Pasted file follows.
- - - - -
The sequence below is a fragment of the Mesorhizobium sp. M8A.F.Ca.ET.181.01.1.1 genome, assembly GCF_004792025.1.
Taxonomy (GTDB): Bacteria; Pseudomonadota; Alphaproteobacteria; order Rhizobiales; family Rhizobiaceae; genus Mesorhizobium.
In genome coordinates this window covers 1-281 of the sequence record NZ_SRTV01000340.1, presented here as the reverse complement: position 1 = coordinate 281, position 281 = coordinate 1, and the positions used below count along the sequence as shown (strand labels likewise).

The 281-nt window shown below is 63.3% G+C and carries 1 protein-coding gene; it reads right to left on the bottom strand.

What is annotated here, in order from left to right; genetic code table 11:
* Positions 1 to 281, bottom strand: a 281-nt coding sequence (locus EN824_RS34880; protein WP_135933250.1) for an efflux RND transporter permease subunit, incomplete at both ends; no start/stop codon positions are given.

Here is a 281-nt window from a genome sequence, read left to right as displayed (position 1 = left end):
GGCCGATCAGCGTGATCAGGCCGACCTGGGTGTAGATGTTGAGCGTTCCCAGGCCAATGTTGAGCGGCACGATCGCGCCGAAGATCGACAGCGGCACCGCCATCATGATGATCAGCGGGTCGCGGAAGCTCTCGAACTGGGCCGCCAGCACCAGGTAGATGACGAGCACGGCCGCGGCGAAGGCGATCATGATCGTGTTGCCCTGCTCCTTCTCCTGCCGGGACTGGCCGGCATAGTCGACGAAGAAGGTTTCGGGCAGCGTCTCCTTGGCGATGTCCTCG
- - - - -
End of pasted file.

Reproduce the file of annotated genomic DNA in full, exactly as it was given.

The sequence below is a fragment of the Mesorhizobium sp. M8A.F.Ca.ET.181.01.1.1 genome, assembly GCF_004792025.1.
Taxonomy (GTDB): Bacteria; Pseudomonadota; Alphaproteobacteria; order Rhizobiales; family Rhizobiaceae; genus Mesorhizobium.
In genome coordinates this window covers 1-281 of the sequence record NZ_SRTV01000340.1, presented here as the reverse complement: position 1 = coordinate 281, position 281 = coordinate 1, and the positions used below count along the sequence as shown (strand labels likewise).

The 281-nt window shown below is 63.3% G+C and carries 1 protein-coding gene; it reads right to left on the bottom strand.

What is annotated here, in order from left to right; genetic code table 11:
* Positions 1 to 281, bottom strand: a 281-nt coding sequence (locus EN824_RS34880; protein WP_135933250.1) for an efflux RND transporter permease subunit, incomplete at both ends; no start/stop codon positions are given.

Here is a 281-nt window from a genome sequence, read left to right as displayed (position 1 = left end):
GGCCGATCAGCGTGATCAGGCCGACCTGGGTGTAGATGTTGAGCGTTCCCAGGCCAATGTTGAGCGGCACGATCGCGCCGAAGATCGACAGCGGCACCGCCATCATGATGATCAGCGGGTCGCGGAAGCTCTCGAACTGGGCCGCCAGCACCAGGTAGATGACGAGCACGGCCGCGGCGAAGGCGATCATGATCGTGTTGCCCTGCTCCTTCTCCTGCCGGGACTGGCCGGCATAGTCGACGAAGAAGGTTTCGGGCAGCGTCTCCTTGGCGATGTCCTCG